"Killing In The Name" is the U.K.'s first-ever download-only Christmas No. 1, and the fastest-selling download in history. But while some online retailers such as iTunes were selling both tracks for 99p ($1.60) last week, others including Amazon.co.uk had each available for a mere 29p (47 cents).
The head-to-head contest became increasingly acrimonious as the sales week progressed, with Cowell, McElderry and other members of the talent series expressing their distaste for the track and the campaign behind it. "The Climb" was available as a download almost as soon as McElderry won the 2009 "X Factor" final Dec. 13, and many had assumed that with the added availability of a CD version from Wednesday (Dec. 16), the singer from the north-east of England would overturn Rage Against The Machine's early sales lead.
His failure to do so may be partly due to adverse weather conditions keeping many shoppers away from the high street in recent days, but in any case, the development breaks a sequence in which "X Factor" winners have had the U.K.'s Christmas No. 1 for the last four years, beginning with Shayne Ward in 2005 and continuing with Leona Lewis, Leon Jackson and Alexandra Burke.
Rage Against The Machine are donating a substantial portion of profits from the track to the homeless charity Shelter, and say they will now make good on a promise to play a big free show in the U.K. during 2010 if the song went to No. 1. "Killing In The Name" was the first single from RATM's debut album and reached No. 25 in the U.K. chart in March 1993. Cyrus' original version of "The Climb" peaked at No. 11 here in May, and re-entered the new chart at No. 31.
"As we've seen in recent years, overhauling any "X Factor" winner in the race for the Christmas No. 1 is no mean achievement," commented Official Charts Company managing director Martin Talbot. "But congratulations too should also go to Joe McElderry [who] has still achieved one of the highest weekly sales of any single this year...through this week, these two tracks have accounted for more than 950,000 single sales, which is truly remarkable."
Steve Wheeler, GM of leading e-tailer recordstore.co.uk, added that "Killing In The Name" becoming the U.K.'s first-ever download-only Christmas No. 1 "shows that when the increasingly digital-savvy, progressive-minded public band together, they can change things without needing the huge media campaign that "X Factor" has benefited from.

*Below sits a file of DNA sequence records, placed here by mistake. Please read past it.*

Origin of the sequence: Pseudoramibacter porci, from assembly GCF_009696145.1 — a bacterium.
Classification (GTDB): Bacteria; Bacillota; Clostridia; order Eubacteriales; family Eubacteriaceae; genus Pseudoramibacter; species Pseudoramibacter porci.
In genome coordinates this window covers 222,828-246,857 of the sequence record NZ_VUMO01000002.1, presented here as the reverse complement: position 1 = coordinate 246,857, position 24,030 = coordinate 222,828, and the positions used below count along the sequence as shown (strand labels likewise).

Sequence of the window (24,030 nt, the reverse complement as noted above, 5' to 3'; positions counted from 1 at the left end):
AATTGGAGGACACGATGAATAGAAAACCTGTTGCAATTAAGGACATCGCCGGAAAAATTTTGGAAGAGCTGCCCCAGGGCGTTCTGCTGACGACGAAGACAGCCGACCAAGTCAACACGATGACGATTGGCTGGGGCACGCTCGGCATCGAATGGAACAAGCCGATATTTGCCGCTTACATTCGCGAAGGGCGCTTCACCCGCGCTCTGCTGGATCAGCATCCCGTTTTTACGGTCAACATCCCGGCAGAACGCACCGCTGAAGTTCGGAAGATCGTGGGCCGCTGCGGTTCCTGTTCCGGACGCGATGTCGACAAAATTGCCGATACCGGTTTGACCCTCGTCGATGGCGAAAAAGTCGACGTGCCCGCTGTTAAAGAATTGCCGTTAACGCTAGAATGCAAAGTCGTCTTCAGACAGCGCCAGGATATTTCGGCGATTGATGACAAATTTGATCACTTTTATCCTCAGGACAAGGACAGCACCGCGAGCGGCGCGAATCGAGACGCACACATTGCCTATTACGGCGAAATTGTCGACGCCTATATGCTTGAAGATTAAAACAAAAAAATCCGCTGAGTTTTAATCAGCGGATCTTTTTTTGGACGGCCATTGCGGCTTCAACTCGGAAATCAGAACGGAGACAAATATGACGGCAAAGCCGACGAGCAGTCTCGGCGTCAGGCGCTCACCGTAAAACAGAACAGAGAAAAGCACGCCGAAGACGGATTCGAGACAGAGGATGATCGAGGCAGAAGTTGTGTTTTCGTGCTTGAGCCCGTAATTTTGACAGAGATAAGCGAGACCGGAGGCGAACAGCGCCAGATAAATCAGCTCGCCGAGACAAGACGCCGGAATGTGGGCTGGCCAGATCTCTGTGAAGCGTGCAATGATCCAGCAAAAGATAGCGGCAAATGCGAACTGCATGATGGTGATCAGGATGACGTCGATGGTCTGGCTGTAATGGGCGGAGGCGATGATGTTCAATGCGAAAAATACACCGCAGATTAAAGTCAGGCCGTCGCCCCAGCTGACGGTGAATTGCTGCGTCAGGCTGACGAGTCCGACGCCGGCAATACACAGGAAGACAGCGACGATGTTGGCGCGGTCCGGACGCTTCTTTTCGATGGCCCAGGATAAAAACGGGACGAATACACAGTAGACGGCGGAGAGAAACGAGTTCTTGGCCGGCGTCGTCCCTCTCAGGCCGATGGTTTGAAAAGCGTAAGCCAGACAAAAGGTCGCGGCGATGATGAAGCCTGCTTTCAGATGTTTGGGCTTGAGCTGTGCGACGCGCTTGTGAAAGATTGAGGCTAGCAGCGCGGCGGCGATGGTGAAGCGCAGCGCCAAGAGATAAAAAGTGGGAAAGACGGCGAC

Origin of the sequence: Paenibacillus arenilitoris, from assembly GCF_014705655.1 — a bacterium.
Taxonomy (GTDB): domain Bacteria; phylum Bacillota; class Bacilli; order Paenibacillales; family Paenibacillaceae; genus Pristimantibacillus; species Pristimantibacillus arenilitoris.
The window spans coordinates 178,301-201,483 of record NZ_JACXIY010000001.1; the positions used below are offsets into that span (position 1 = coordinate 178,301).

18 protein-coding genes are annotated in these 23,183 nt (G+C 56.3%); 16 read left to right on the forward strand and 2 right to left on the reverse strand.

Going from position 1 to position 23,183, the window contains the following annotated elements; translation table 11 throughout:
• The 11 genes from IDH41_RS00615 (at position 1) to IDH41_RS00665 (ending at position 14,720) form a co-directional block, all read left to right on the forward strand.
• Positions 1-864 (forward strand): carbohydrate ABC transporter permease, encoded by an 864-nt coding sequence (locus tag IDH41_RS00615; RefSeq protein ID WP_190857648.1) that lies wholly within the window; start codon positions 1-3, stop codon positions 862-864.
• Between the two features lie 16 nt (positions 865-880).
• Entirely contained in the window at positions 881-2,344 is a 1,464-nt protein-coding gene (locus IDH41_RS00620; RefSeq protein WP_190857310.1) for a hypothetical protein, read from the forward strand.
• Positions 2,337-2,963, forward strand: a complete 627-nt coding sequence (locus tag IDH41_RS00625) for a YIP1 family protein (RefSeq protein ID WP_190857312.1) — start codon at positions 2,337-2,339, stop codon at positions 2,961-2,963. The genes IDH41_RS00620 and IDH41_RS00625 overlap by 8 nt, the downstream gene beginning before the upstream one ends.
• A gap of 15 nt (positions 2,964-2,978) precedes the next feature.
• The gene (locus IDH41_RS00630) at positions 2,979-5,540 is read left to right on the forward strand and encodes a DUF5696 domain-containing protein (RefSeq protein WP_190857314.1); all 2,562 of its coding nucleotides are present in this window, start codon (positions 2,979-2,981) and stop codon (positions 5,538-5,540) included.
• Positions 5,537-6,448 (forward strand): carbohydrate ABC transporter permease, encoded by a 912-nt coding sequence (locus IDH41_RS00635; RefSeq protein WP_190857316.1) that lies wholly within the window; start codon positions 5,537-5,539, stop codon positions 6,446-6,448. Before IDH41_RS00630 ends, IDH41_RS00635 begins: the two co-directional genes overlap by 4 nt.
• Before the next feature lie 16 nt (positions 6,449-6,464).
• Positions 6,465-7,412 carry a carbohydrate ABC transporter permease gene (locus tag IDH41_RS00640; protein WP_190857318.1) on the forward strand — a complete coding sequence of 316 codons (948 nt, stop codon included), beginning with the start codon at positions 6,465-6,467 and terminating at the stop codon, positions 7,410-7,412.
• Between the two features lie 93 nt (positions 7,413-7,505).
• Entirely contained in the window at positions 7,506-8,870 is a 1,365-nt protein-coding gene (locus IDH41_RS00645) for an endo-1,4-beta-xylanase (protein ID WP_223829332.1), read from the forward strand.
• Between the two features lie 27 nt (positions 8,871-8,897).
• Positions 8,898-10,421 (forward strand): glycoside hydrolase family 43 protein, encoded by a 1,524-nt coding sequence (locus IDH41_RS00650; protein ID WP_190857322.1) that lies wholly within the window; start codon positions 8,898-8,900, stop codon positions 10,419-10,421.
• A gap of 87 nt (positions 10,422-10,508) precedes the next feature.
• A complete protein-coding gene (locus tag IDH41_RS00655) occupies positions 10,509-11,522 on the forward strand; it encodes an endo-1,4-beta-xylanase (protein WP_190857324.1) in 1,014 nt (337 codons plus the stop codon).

"The battle has also been a great success for encouraging people to get to grips with [legal] downloads. 'Killing In The Name' has registered as No. 1 with the majority of download retailers, including iTunes, Amazon, Play, Recordstore, HMV and Nokia, and registered in third, fourth and fifth position on 7 Digital, where single, album and live versions all available."
Lady Gaga's "Bad Romance" (Interscope/Universal), No. 1 on last week's singles chart, fell to No. 3, while 3OH!3 featuring Katy Perry scored a No. 5 debut with "Starstrukk" (Photo Finish/Asylum/Warner Music). Robbie Williams climbed 15-6 with "You Know Me" (Virgin/EMI) and "3 Words" (Fascination/Polydor/Universal) by Cheryl Cole featuring will.i.am 14-7. Journey's time-honored "Don't Stop Believin'" (Columbia/Sony Music Entertainment), which has been much-covered by "X Factor" contestants and climbed back to No. 19 last month, reached another new peak, leaping 52-9 to become the band's first-ever U.K. top ten hit.
"I Dreamed a Dream" (Syco Music/Sony Music Entertainment) started a fourth week atop the album chart for Susan Boyle. Michael Bublé's "Crazy Love" (Reprise/Warner Music) and Black Eyed Peas' "The E.N.D. (The Energy Never Dies)" (Interscope/Universal) climbed back a place each to No. 2 and No. 3.
Boyle's album is currently in a second week atop Billboard's European Albums, while the European Hot 100 Singles leader, for a third week, is Black Eyed Peas' "Meet Me Halfway."